Signature Event Context

addressee in general. And this absence is not a continuous modification of presence; it is a break in presence, "death," or the possibility of the "death" of the addressee, inscribed in the structure of the mark (and it is at this point, I note in passing, that the value or effect of transcendentality is linked necessarily to the possibility of writing and of "death" analyzed in this way). A perhaps paradoxical consequence of the recourse I am taking to iteration and to the code: the disruption, in the last analysis, of the authority of the code as a finite system of rules; the radical destruction, by the same token, of every context as a protocol of a code. We will come to this in a moment.

What holds for the addressee holds also, for the same reasons, for the sender or the producer. To write is to produce a mark that will constitute a kind of machine that is in turn productive, that my future disappearance in principle will not prevent from functioning and from yielding, and yielding itself to, reading and rewriting. When I say "my future disappearance," I do so to make this proposition more immediately acceptable. I must be able simply to say my disappearance, my nonpresence in general, for example the nonpresence of my meaning, of my intention-to-signify, of my wanting-to-communicate-this, from the emission or production of the mark. For the written to be the written, it must continue to "act" and to be legible even if what is called the author of the writing no longer answers for what he has written, for what he seems to have signed, whether he is provisionally absent, or if he is dead, or if in general he does not support, with his absolutely current and present intention or attention, the plenitude of his meaning, of that very thing which seems to be written "in his name." Here, we could reelaborate the analysis sketched out above for the addressee. The situation of the scribe and of the subscriber, as concerns the written, is fundamentally the same as that of the reader. This essential drifting, due to writing as an iterative structure cut off from all absolute responsibility, from consciousness as the authority of the last analysis, writing orphaned, and separated at birth from the assistance of its father, is indeed what Plato condemned in the Phaedrus. Plato's gesture is, as I believe, the philosophical movement par excellence, one realizes what is at stake here.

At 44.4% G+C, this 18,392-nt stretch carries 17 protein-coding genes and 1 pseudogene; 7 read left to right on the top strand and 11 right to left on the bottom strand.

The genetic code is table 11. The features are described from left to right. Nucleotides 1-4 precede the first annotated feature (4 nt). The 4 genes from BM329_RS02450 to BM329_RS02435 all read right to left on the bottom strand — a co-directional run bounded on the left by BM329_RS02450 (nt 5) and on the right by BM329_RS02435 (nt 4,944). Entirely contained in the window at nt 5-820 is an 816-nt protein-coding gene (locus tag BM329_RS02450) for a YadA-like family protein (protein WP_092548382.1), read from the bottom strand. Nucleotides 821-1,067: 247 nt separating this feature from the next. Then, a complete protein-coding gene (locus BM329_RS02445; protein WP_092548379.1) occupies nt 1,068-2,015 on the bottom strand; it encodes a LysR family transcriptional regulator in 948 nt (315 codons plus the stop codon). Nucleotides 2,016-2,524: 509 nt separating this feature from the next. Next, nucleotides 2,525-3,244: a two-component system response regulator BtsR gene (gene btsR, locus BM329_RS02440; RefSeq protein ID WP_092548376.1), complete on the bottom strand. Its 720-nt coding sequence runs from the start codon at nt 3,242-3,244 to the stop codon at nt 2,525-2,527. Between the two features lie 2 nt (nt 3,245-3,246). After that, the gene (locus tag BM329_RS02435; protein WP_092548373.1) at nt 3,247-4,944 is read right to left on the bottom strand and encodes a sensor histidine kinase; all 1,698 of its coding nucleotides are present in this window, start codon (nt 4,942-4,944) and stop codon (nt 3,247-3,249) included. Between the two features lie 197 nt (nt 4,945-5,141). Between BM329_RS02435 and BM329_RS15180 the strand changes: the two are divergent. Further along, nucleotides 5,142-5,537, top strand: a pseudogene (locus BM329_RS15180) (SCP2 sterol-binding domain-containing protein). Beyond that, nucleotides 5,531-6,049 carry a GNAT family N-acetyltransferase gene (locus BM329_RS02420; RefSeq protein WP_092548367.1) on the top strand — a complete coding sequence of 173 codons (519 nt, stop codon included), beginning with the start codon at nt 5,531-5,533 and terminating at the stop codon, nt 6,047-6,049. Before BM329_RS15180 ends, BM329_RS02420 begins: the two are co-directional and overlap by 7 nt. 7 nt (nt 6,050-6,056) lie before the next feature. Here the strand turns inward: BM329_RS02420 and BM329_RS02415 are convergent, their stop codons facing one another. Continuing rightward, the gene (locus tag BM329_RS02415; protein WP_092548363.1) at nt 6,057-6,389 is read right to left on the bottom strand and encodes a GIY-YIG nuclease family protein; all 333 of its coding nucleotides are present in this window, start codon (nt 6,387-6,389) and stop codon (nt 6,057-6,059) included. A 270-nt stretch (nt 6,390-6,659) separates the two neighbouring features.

Before specifying the inevitable consequences of these nuclear traits of all writing—to wit: (1) the break with the horizon of communication as the communication of consciousnesses or presences, and as the linguistic or semantic transport of meaning; (2) the subtraction of all writing from the semantic horizon or the hermeneutic horizon which, at least as a horizon of meaning, lets itself be punctured by writing; (3) the necessity of, in a way, separating the concept of polysemia from the concept I have elsewhere named dissemination, which is also the concept of writing; (4) the disqualification or the limit of the concept of the "real" or "linguistic" context, whose theoretical determination or empirical saturation are, strictly speaking, rendered impossible or insufficient by writing—I would like to demonstrate that the recognizable traits of the classical and narrowly defined concept of writing are generalizable. They would be valid not